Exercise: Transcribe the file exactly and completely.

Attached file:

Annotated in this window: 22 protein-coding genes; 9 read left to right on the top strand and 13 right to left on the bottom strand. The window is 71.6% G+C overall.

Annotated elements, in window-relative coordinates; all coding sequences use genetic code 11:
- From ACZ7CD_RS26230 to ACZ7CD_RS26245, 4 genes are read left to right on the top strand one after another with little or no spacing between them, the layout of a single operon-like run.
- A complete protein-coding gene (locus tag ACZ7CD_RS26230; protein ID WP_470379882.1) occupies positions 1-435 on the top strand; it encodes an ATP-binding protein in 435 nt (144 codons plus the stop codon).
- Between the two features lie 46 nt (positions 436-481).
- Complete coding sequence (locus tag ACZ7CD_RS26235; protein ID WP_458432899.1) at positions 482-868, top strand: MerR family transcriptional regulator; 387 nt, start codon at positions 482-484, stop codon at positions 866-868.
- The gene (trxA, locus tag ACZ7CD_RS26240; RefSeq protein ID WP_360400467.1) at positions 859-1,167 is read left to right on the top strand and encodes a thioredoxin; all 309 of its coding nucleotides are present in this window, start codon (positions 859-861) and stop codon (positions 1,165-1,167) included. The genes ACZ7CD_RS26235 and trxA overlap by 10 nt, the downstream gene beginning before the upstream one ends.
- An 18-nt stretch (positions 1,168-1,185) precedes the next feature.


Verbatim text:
Annotated in this window: 22 protein-coding genes; 9 read left to right on the top strand and 13 right to left on the bottom strand. The window is 71.6% G+C overall.

Annotated elements, in window-relative coordinates; all coding sequences use genetic code 11:
- From ACZ7CD_RS26230 to ACZ7CD_RS26245, 4 genes are read left to right on the top strand one after another with little or no spacing between them, the layout of a single operon-like run.
- A complete protein-coding gene (locus tag ACZ7CD_RS26230; protein ID WP_470379882.1) occupies positions 1-435 on the top strand; it encodes an ATP-binding protein in 435 nt (144 codons plus the stop codon).
- Between the two features lie 46 nt (positions 436-481).
- Complete coding sequence (locus tag ACZ7CD_RS26235; protein ID WP_458432899.1) at positions 482-868, top strand: MerR family transcriptional regulator; 387 nt, start codon at positions 482-484, stop codon at positions 866-868.
- The gene (trxA, locus tag ACZ7CD_RS26240; RefSeq protein ID WP_360400467.1) at positions 859-1,167 is read left to right on the top strand and encodes a thioredoxin; all 309 of its coding nucleotides are present in this window, start codon (positions 859-861) and stop codon (positions 1,165-1,167) included. The genes ACZ7CD_RS26235 and trxA overlap by 10 nt, the downstream gene beginning before the upstream one ends.
- An 18-nt stretch (positions 1,168-1,185) precedes the next feature.